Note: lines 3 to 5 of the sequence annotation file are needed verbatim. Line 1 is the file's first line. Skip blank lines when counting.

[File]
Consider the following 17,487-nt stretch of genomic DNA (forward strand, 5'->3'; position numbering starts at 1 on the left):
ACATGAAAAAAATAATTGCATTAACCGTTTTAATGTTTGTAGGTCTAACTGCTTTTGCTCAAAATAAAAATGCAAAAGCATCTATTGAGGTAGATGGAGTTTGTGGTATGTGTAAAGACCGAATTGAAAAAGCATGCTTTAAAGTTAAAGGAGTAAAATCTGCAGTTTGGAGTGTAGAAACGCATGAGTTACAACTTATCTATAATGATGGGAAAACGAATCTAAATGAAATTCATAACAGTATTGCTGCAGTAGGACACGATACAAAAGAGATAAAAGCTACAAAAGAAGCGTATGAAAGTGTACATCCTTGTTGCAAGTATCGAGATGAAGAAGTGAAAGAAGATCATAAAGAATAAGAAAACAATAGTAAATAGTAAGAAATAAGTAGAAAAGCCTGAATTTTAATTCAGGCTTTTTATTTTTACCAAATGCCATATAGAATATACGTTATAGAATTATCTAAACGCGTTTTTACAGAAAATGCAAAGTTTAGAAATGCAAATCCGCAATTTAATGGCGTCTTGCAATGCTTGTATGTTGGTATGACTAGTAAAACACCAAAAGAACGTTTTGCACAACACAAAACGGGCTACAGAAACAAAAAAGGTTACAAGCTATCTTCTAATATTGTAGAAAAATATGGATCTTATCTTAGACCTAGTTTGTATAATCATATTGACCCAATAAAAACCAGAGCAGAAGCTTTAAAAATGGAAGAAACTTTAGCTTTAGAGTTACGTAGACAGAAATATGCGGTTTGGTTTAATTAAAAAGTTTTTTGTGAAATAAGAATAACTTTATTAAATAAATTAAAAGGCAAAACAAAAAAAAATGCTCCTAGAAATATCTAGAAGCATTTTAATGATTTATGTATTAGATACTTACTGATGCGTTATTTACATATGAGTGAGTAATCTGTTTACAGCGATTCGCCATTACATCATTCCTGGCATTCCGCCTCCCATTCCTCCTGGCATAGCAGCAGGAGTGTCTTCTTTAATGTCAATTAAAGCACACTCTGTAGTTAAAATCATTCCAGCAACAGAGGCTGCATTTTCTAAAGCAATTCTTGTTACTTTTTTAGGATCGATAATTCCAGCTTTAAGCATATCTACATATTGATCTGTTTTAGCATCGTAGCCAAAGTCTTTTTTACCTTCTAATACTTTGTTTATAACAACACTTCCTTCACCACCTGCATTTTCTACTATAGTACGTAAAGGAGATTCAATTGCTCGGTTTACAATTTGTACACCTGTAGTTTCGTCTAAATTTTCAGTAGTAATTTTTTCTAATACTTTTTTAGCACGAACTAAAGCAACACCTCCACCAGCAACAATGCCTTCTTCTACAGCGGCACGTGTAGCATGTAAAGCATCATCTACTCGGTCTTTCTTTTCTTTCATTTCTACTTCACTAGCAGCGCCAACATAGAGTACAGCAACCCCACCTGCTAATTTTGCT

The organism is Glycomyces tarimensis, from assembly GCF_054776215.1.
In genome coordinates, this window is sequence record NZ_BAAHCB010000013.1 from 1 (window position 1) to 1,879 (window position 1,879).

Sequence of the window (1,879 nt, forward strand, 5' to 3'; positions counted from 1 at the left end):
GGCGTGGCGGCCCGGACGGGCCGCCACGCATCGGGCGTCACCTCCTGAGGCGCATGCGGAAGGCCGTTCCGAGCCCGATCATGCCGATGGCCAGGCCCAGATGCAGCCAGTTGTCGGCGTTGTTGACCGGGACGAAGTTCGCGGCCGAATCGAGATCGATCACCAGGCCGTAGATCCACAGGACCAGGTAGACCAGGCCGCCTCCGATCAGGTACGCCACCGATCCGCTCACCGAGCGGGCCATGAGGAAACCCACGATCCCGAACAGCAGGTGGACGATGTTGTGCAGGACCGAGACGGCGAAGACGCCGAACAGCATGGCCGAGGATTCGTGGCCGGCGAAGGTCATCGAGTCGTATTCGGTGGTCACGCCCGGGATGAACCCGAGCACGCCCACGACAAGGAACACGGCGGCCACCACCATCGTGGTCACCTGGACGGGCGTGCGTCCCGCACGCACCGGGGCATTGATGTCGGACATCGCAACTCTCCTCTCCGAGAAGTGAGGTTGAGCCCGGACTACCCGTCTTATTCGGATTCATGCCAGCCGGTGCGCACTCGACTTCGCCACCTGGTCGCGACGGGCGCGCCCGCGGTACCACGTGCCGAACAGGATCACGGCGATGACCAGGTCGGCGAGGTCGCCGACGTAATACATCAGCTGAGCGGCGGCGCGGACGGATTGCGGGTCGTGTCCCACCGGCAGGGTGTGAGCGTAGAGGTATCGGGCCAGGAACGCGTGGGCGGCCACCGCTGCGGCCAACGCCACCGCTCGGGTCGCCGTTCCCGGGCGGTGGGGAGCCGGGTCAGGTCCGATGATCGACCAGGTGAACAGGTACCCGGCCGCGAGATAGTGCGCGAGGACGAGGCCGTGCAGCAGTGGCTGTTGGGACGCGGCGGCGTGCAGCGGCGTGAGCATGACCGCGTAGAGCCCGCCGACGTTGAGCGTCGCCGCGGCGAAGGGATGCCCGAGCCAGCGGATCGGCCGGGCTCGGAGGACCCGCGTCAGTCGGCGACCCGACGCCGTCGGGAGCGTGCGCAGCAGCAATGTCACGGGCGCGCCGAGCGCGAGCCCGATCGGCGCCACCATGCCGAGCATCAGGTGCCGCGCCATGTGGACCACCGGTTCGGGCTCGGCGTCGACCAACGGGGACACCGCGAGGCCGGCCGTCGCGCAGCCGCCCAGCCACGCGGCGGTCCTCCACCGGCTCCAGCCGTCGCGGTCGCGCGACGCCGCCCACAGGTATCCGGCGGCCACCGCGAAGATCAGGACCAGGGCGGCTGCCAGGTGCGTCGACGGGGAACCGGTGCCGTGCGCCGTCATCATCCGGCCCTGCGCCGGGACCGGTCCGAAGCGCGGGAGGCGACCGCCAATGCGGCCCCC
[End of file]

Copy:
The organism is Glycomyces tarimensis, from assembly GCF_054776215.1.
In genome coordinates, this window is sequence record NZ_BAAHCB010000013.1 from 1 (window position 1) to 1,879 (window position 1,879).

Sequence of the window (1,879 nt, forward strand, 5' to 3'; positions counted from 1 at the left end):